A list of Scott Alexander's writings from SlateStarCodex.com on EA (excluding those which appear elsewhere in this sequence):
- Nobody is perfect, everything is commensurable
- Infinite debt
- Against against billionaire philanthropy
- Ethics offsets
- Axiology, morality, law
- The economic perspective on moral standards
- A series of unprincipled exceptions
- Beware systemic change
- Bottomless pits of suffering
- Newtonian ethics
- Fear and loathing at Effective Altruism Global 2017
Thanks! This post caused me to read 'beware systemic change', which I hadn't before and am glad I did.
I know this post isn't about that piece specifically, but I had a reaction and I figured 'why not comment here? It's mostly to record my own thoughts anyway.'
It seems like Scott is associating a few different distinctions with the distinction between the titular distinction, (1) 'systemic vs. non-systemic'
These are: (2) not necessarily easy to measure vs. easy to measure (3) controversial ('man vs. man') vs. universially thought of as good or neutral.
These are related but different. I think the thing that actually produces the danger Scott is worired about is (3). (Of course you could worry that movement on (2) will turn EA into an ineffectual, wishy-washy movement, but that doesn't seem as much Scott's concern)
I asked myself: to what extent has EA (as it promised to in 2015) moved toward systemic change? Toward change that's not necessarily easy to measure? Toward controversial change?
80K's top priority problem areas (causes) are:
These are all longtermist causes. Then there's the other two very popular EA causes:
Of the issues on this list, only the AI policy bit of AI safety and bulding EA seem to be particularly controversial change. I say AI policy is controversial becuase it favors the US over China as practiced by EA, and presumably people in China would think that's bad, and building EA seems controversial because some people think EA is deeply confused/bad (though it's not as controversial as the stuff Scott mentions in the post I think). But 'building EA' was always a cause within EA, so only the investment in AI policy represents a move towrard the controversial since Scott's post.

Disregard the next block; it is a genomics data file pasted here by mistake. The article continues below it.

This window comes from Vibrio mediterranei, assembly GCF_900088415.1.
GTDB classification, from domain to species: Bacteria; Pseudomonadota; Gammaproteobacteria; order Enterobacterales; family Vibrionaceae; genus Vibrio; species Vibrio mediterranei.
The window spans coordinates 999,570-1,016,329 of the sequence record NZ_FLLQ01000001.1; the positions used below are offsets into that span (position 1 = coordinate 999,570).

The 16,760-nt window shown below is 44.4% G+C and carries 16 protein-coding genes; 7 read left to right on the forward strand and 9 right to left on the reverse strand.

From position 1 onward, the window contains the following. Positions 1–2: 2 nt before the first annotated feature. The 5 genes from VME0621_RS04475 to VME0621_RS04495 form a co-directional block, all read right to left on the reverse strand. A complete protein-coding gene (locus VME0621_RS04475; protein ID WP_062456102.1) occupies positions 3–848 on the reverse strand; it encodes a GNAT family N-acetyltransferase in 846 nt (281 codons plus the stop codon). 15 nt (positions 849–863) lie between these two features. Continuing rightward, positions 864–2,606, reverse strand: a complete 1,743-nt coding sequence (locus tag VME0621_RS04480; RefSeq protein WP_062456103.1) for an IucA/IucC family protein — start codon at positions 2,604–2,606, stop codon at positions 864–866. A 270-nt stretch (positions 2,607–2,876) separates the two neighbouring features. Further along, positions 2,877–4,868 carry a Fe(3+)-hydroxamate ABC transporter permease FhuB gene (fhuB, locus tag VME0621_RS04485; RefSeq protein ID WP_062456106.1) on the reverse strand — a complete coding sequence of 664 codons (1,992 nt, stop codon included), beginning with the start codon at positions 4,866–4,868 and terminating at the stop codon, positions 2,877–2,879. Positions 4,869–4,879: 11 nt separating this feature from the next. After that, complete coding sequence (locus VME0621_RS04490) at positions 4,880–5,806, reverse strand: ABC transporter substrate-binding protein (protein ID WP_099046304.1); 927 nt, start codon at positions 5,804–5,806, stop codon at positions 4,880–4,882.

(Though maybe I'm underestimating the controversialness of things like ending factory farming -- obviously some people think that'd be positively bad...but I guess I'd guess that's more often of the 'this isn't the best use of resources' variety of positive badness.)
Of the problems listed above, only ending factory farming and improving global health are particularly measurable. So it does seem like we've moved toward the less-easily-measured (with the popularization of longtermism probably).
Are any of the above 'systemic'? Maybe Scott associated this concept with the left halves of distinctions (2) and (3) because it's harder to tell what's systemic vs. not. But I guess I'd say again the AI policy half of AI safety, builidng EA, and improving institutional decisionmaking are systemic issues. (Though maybe systemic interventions will be needed to address some of the others, e.g., nuclear security.)
So it's kind of interesting that even though EA promised to care about systemic issues, it mostly didn't expand into them, and only really expanded into the less easily measurble. Hopefully Scott would also be heartened that the only substantial expansion into the realm of the controversial seems to be AI policy.
If that's right as a picture of EA, why would that be? Maybe because although EA has tried to tackle a wider range of kinds of issues, it's still pretty mainstream within EA that working on politically controversial causes is not particularly fruitful. Maybe because people are just better than Scott seems to think they are at taking into account the possibility of being on the wrong side of stuff when directly estimating the EV on working on causes, which has resulted in shying away from controversial issues.
In part 2 of Scott's post there's the idea that if we pursue systemic change we might turn into something like the Brookings institution, and that that would be bad because we'd lose our special moral message. I feel a little unsure of what the special moral message is that Scott is referring to in the post that is necessarily different between brookings-EA and bednet-EA, but I think it has something to do with stopping periodically and saying "Wait are we getting distracted? Do we really think that this thing is the most good we can do with $2,000 when we could with high confidence save someone's life if we gave it to AMF instead?" At least, that's the version of the special moral message that I agree is really important and distinctive.